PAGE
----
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    ABSTRACT: A strong effect of a moderately elevated surface temperature on net carbon deposition and deuterium co-deposition in the DIII-D divertor was observed under detached conditions. A graphite DiMES sample with a 2 mm wide, 18 mm deep gap lined with silicon catcher plates was exposed to lower-single-null (LSN) L-mode plasmas first at room temperature, and then pre-heated to 200°C by a built-in electrical heater. At the elevated temperature, deuterium co-deposition in the gap was reduced by an order of magnitude. At the plasma-facing surface of the pre-heated sample net carbon erosion was measured at a rate of 3 nm/s, whereas without pre-heating net deposition is normally observed under detachment. In a related experiment three sets of molybdenum mirrors recessed 2 cm below the divertor floor were exposed to identical LSN ELMy H-mode discharges. The first set of mirrors exposed at ambient temperature exhibited net carbon deposition at a rate of up to 3.7 nm/s and suffered a significant drop in reflectivity. In contrast, two other mirror sets exposed at elevated temperatures between 90°C and 175ºC exhibited practically no carbon deposition and their optical reflectivity in the wavelength range above 500 nm was essentially preserved.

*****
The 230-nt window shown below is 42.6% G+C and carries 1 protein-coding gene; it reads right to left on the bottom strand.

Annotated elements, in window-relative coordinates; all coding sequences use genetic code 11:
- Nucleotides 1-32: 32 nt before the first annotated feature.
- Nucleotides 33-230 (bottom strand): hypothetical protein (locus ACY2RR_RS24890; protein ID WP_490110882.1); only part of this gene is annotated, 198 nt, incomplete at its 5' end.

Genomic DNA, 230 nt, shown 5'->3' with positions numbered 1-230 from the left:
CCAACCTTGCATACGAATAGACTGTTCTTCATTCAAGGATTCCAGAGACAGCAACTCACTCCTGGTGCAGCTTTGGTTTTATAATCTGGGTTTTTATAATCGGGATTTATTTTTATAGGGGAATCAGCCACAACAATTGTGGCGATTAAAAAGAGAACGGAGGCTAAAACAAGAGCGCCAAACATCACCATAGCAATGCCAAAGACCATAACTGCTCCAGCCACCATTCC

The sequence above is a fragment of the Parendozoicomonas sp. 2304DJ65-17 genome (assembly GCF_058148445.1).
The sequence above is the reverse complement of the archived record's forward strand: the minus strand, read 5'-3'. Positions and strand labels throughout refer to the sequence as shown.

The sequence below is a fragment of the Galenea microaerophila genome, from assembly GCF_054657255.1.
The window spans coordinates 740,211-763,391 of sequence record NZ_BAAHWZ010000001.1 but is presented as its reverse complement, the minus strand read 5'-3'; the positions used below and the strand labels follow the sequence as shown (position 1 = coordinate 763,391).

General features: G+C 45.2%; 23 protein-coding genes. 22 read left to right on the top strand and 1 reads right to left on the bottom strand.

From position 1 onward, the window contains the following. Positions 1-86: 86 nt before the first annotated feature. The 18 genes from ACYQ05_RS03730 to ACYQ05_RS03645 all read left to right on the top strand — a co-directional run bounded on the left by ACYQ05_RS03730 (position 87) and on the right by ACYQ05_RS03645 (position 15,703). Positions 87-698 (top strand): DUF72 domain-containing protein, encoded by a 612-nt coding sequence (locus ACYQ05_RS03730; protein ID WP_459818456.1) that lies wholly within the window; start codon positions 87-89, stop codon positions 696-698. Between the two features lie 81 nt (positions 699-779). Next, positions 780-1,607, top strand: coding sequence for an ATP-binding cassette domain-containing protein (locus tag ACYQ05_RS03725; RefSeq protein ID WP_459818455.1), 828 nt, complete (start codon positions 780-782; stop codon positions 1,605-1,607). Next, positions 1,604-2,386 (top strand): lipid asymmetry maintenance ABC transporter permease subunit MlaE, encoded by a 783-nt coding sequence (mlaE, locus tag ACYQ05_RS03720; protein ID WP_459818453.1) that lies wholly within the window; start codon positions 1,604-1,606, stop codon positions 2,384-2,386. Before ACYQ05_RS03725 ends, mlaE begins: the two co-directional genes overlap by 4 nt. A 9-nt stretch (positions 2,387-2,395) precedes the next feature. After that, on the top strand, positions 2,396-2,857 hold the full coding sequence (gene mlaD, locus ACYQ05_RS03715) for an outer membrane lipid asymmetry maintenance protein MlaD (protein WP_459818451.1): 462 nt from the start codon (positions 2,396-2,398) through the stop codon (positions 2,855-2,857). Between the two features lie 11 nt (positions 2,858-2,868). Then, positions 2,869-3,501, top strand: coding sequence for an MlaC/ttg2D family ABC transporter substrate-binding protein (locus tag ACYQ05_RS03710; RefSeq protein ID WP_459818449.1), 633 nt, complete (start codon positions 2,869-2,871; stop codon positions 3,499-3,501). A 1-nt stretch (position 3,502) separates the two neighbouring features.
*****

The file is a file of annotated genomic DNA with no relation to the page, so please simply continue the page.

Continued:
Physica Scripta 03/2007; T128:29-34. · 1.03 Impact Factor